So how big is the list of choices for boaters in our Oceania region? The reality is there are a surprisingly healthy number of manufacturers. Some are well established, while others are established big-name players venturing into the marine sector for the first time. In alphabetical order then, so as to purposely remove any hint of bias, the following is firstly a list of the ‘petrol’ engine and sterndrive combinations which is narrowed down to realistically just two players, MerCruiser and Volvo Penta. There are of course another two after-market manufacturers in the form of Konrad Marine, which produces its own stand-alone sterndrive range, and an ‘impersonator’ if you like, in the form of American after-market manufacturer SEII which to all intents and purposes manufactures a direct copy of the MerCruiser version.
In the case of diesel-powered sterndrive packages available, the market is a little wider, with the above three joined by combinations from Cummins/MerCruiser, FNM, Hyundai, Iveco, Lombardini, Marinediesel, MTU/Konrad, Steyr and Yanmar.
In the first of this two-part feature we look at the petrol options.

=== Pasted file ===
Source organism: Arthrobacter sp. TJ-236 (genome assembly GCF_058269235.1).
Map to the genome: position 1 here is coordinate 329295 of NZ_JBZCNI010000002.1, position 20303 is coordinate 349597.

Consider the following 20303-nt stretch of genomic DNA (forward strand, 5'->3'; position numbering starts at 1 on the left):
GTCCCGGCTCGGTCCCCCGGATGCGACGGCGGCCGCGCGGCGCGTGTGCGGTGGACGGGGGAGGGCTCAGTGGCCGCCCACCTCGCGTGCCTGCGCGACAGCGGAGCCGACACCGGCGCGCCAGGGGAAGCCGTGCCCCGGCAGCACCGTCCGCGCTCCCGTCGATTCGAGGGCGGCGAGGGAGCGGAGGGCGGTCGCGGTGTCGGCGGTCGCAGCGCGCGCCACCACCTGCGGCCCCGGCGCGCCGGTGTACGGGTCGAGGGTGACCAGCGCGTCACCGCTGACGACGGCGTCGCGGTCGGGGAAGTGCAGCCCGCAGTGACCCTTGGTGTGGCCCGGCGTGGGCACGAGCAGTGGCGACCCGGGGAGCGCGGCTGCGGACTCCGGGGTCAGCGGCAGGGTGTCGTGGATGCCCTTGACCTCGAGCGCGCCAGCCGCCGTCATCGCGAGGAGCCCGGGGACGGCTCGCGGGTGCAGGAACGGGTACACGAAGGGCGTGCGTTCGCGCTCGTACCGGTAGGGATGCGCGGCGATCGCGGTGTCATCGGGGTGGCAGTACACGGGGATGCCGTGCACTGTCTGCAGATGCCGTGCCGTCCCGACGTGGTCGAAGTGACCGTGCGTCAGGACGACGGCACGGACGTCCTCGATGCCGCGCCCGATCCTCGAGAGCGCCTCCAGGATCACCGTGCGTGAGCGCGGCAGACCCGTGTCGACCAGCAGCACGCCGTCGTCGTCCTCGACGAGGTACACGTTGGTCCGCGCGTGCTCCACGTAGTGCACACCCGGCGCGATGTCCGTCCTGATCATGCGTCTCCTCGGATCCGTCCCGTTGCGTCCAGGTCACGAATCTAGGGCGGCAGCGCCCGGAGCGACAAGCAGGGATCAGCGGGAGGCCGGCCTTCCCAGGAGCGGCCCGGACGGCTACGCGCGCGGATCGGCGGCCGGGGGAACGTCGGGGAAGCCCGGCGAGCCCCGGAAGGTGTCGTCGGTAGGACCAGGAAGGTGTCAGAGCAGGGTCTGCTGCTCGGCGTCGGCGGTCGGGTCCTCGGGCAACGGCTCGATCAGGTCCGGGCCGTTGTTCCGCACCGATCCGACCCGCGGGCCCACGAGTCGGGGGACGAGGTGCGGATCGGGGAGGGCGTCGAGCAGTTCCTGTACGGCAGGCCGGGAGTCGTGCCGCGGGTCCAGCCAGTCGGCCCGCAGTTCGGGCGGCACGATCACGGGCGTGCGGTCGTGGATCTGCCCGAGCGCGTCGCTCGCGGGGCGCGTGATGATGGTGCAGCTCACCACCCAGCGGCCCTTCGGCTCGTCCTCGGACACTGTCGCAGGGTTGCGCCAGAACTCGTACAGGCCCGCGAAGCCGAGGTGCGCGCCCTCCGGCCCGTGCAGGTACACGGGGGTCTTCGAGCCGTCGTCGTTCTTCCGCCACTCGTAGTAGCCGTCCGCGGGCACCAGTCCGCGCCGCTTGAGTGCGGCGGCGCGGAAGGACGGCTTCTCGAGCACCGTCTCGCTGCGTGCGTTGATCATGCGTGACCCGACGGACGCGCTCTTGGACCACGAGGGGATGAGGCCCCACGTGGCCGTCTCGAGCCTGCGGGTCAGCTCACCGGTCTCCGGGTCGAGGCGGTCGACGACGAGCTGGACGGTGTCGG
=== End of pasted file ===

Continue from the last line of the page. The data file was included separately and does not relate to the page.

MERCRUISER – American Muscle
The engines increase incrementally from the 3-litre inline 4 cylinder TKS and MPI engines, to the 4.3-litre V6 range which includes the 190hp TKS and 220 MPI engine options; then on into the V8 range which commences with the 5-litre 260hp MPI engine then progresses up through the range to the 5.7-litre 300hp 350 MAG, the 6.2-litre 320hp 377 MAG, the 8.2-litre 380hp 8.2 MAG and finally the flagship 8.2-litre 430hp 8.2 MAG HO.
The TKS engines are carburetted, whereas the rest of the range is multi-port electronic fuel injected (MPI). The carburetted engines also offer the TKS system, with fuel-injection-style characteristics to aid cold starts. At the helm, TKS engines also provide responsive control thanks to standard anti-feed-back power steering.